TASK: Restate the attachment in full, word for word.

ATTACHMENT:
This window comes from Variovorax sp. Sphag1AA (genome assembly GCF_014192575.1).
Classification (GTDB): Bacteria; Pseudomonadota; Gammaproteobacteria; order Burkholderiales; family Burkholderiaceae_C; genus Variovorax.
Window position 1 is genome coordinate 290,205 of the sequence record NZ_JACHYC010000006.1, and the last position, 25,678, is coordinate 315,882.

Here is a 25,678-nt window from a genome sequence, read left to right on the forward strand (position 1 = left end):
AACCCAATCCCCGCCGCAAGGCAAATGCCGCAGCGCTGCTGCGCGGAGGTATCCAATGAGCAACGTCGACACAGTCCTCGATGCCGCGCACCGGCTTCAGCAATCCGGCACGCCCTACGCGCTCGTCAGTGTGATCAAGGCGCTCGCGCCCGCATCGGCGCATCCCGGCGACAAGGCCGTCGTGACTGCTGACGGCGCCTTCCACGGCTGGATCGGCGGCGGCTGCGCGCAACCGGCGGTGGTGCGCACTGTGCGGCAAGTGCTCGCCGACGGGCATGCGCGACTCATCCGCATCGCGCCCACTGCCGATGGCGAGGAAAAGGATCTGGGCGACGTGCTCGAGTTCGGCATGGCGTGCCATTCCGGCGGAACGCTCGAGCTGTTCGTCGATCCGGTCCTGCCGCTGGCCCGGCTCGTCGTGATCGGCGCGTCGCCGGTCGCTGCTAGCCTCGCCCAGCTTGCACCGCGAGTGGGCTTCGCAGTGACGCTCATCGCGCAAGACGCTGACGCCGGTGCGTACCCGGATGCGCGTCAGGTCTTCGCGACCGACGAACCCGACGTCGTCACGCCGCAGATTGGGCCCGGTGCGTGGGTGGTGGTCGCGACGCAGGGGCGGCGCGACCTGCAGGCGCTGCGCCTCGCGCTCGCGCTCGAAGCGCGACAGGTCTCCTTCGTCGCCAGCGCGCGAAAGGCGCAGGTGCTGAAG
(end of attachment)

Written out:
This window comes from Variovorax sp. Sphag1AA (genome assembly GCF_014192575.1).
Classification (GTDB): Bacteria; Pseudomonadota; Gammaproteobacteria; order Burkholderiales; family Burkholderiaceae_C; genus Variovorax.
Window position 1 is genome coordinate 290,205 of the sequence record NZ_JACHYC010000006.1, and the last position, 25,678, is coordinate 315,882.

Here is a 25,678-nt window from a genome sequence, read left to right on the forward strand (position 1 = left end):
AACCCAATCCCCGCCGCAAGGCAAATGCCGCAGCGCTGCTGCGCGGAGGTATCCAATGAGCAACGTCGACACAGTCCTCGATGCCGCGCACCGGCTTCAGCAATCCGGCACGCCCTACGCGCTCGTCAGTGTGATCAAGGCGCTCGCGCCCGCATCGGCGCATCCCGGCGACAAGGCCGTCGTGACTGCTGACGGCGCCTTCCACGGCTGGATCGGCGGCGGCTGCGCGCAACCGGCGGTGGTGCGCACTGTGCGGCAAGTGCTCGCCGACGGGCATGCGCGACTCATCCGCATCGCGCCCACTGCCGATGGCGAGGAAAAGGATCTGGGCGACGTGCTCGAGTTCGGCATGGCGTGCCATTCCGGCGGAACGCTCGAGCTGTTCGTCGATCCGGTCCTGCCGCTGGCCCGGCTCGTCGTGATCGGCGCGTCGCCGGTCGCTGCTAGCCTCGCCCAGCTTGCACCGCGAGTGGGCTTCGCAGTGACGCTCATCGCGCAAGACGCTGACGCCGGTGCGTACCCGGATGCGCGTCAGGTCTTCGCGACCGACGAACCCGACGTCGTCACGCCGCAGATTGGGCCCGGTGCGTGGGTGGTGGTCGCGACGCAGGGGCGGCGCGACCTGCAGGCGCTGCGCCTCGCGCTCGCGCTCGAAGCGCGACAGGTCTCCTTCGTCGCCAGCGCGCGAAAGGCGCAGGTGCTGAAG